All major European countries (with possible exception of Britain) were de-facto ruled by the military aristocracy, educated, if at all, in humanities and the art of war, not in economics (which, having begun in earnest with Marshall’s Principles published in 1890, was barely out of diapers in 1913). Three things were the direct result of this, (1) the ruling class, unable to comprehend the evils of the gold standard, upheld it, (2) the ruling class, being a military elite, actively sought military solutions to economic problems, and (3) the ruling class extracted substantial rents from its vast land holdings, making domestic agriculture prohibitively expensive compared to that of U.S., Canada, Australia, or Argentina.

Put all three together, and what do you get?

To keep the growing urban population employed, you need to expand money supply, which, under the gold standard, is only possible if your country has a trade surplus. To ensure that you have a trade surplus, you begin pressuring other countries into opening their markets for your exports while keeping imports off your domestic market using tariffs or non-tariff barriers. The pressure tactics gradually escalate from diplomacy to the threat or war, until Europe is completely polarized, with all major countries joining one of the two blocs that eventually went to war with each other. Germany, which desperately needs to export manufactures in order to pay for food, is especially aggressive in its attempts to secure export markets for its manufactures. So Europe becomes a powder keg that sits there waiting for a random spark to ignite its explosion. That spark was the assassination of Franz Ferdinand, the heir to the Austrian throne, by a group of Serbian conspirators. Had it not happened, another “cause” (having as little to do with the real causes as the assassination of Franz Ferdinand did) would have been found in a pretty short order…

Murat Iyigun ponders trends in war and conflict

Murat Iyigun writes:

The graph below shows a 10-year moving average of the number of wars and domestic conflict in continental Europe for the half millennium between 1450 and 1950. It depicts various intriguing facts, some of which have been identified long ago and some others that are recently surfacing.

For starters, the 18th century was the most peaceful on record. In fact, as the political science literature established in the 1960s, this trend holds true not only for Europe, but also for violent confrontations globally.

But why did violent conflicts rise in the 20th century as they did after a remarkable decline commensurate with Europe’s economic ascend in the 17th and 18th centuries? How will a reshuffling and steady evolution of the world political order affect these patterns (remember the League of Nations)?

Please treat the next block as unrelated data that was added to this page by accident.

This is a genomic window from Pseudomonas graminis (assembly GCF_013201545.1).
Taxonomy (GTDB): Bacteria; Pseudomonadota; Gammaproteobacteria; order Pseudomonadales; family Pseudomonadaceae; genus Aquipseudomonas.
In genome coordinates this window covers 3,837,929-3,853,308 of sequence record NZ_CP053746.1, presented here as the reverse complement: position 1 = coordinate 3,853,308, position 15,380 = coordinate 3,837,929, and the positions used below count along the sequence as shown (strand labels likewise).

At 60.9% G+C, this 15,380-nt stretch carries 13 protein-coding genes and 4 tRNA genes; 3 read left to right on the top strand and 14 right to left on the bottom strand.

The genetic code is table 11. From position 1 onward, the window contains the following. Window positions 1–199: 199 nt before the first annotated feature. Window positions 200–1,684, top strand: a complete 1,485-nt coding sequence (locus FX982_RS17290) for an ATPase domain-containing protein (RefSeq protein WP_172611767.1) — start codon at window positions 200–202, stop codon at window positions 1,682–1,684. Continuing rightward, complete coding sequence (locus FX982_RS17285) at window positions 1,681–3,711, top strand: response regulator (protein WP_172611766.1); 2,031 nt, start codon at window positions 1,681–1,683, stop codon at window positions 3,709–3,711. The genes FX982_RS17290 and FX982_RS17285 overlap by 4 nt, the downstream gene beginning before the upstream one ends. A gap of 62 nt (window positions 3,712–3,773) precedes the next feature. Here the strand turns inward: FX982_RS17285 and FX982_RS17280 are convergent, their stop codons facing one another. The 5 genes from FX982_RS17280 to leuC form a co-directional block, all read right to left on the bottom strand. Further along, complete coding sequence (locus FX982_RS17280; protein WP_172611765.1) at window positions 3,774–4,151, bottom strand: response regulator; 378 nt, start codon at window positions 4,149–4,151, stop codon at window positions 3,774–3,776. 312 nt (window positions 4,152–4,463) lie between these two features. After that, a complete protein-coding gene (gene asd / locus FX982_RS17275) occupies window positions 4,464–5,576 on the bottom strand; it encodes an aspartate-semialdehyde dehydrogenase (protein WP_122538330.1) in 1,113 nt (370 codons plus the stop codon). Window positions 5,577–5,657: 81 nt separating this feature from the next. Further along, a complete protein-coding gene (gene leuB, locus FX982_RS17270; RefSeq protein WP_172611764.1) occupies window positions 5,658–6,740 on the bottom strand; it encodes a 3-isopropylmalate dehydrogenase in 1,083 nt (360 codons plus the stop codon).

And how does technological change influence the propensity to engage in conflicts? Here is an intriguing paper by Nippe Lagerlof which attempts to deal with that question.

* * * * *

Preventing the October Revolution in Russia?

A question from Yahoo! Answers:

What would you have done to prevent the October Revolution of Russia?

Who is the “you” you’re referring to? Assuming you refer to the Provisional Government that itself ascended to power after an earlier revolution of February 1917, its policy options were severely limited. Whatever they could do would be too little too late… And many things they could do, they wouldn’t…

The country was extremely overextended due to the lunacy of the Romanovs and their advisors. Too many people, instead of growing food in their villages, were feeding fleas in the trenches of World War I, too much gold that could be used to buy food was wasted on the war. The country needed peace and food. Theoretically, both goals could be achieved by immediately concluding a separate peace with the Central Powers and sending farmers home in time for planting, but in practice, it took the Bolsheviks, who were even more desperate, nine weeks to negotiate such separate peace in 1918. So even if the Provisional Government did decide to negotiate it immediately after taking power in February (and it had no such intentions; instead, it proclaimed that the war would be fought “until the victorious end”), it would be too late to get the farmers back home in time for planting.

But even if by some miracle the farmers did make it home in time for planting, what would they plant? The country was basically eating through its seed supply… And on what land? The majority of land was owned by the royal family and other noble families…

Whichever way you turn it, some combination of food aid, peace treaty, and land reform was long overdue. The problem was, the only country rich enough to provide food aid, the U.S., was also the ally in the hopeless war. So food aid and peace could not be had together. But the Provisional Government, while maintaining an aggressive stance on war, made no attempts at either food aid or land reform…

Needless to say, at this point the Bolsheviks, with their program of immediate separate peace, nationalization of agricultural lands, and distribution of use rights to farmers rent-free, started looking mighty attractive, especially because 80% of Russian population at the time were farmers… The city-dwellers could also be persuaded by the fear of German occupation (after all, the German army literally stood at the outskirts of St. Petersburg)…